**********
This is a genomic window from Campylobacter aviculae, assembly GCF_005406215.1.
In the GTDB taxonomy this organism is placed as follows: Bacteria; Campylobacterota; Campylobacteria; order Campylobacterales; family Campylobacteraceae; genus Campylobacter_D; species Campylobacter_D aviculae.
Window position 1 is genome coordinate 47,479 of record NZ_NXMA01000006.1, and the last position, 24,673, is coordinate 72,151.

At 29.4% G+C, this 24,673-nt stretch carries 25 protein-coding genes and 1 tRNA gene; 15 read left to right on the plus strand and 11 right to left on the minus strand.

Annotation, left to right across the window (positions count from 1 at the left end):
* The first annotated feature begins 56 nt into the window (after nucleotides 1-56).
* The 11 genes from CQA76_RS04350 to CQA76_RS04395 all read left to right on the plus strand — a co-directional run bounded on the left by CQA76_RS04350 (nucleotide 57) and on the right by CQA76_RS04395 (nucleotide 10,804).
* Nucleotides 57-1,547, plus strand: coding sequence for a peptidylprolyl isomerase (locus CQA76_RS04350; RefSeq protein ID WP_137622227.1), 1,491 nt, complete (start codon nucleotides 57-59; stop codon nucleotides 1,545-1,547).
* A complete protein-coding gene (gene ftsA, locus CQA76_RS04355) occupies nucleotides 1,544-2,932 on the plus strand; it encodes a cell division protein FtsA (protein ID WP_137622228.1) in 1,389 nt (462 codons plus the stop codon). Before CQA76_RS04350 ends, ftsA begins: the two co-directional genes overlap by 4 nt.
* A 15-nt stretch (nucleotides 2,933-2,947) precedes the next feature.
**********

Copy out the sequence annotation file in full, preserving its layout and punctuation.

This is a genomic window from Campylobacter aviculae, assembly GCF_005406215.1.
In the GTDB taxonomy this organism is placed as follows: Bacteria; Campylobacterota; Campylobacteria; order Campylobacterales; family Campylobacteraceae; genus Campylobacter_D; species Campylobacter_D aviculae.
Window position 1 is genome coordinate 47,479 of record NZ_NXMA01000006.1, and the last position, 24,673, is coordinate 72,151.

At 29.4% G+C, this 24,673-nt stretch carries 25 protein-coding genes and 1 tRNA gene; 15 read left to right on the plus strand and 11 right to left on the minus strand.

Annotation, left to right across the window (positions count from 1 at the left end):
* The first annotated feature begins 56 nt into the window (after nucleotides 1-56).
* The 11 genes from CQA76_RS04350 to CQA76_RS04395 all read left to right on the plus strand — a co-directional run bounded on the left by CQA76_RS04350 (nucleotide 57) and on the right by CQA76_RS04395 (nucleotide 10,804).
* Nucleotides 57-1,547, plus strand: coding sequence for a peptidylprolyl isomerase (locus CQA76_RS04350; RefSeq protein ID WP_137622227.1), 1,491 nt, complete (start codon nucleotides 57-59; stop codon nucleotides 1,545-1,547).
* A complete protein-coding gene (gene ftsA, locus CQA76_RS04355) occupies nucleotides 1,544-2,932 on the plus strand; it encodes a cell division protein FtsA (protein ID WP_137622228.1) in 1,389 nt (462 codons plus the stop codon). Before CQA76_RS04350 ends, ftsA begins: the two co-directional genes overlap by 4 nt.
* A 15-nt stretch (nucleotides 2,933-2,947) precedes the next feature.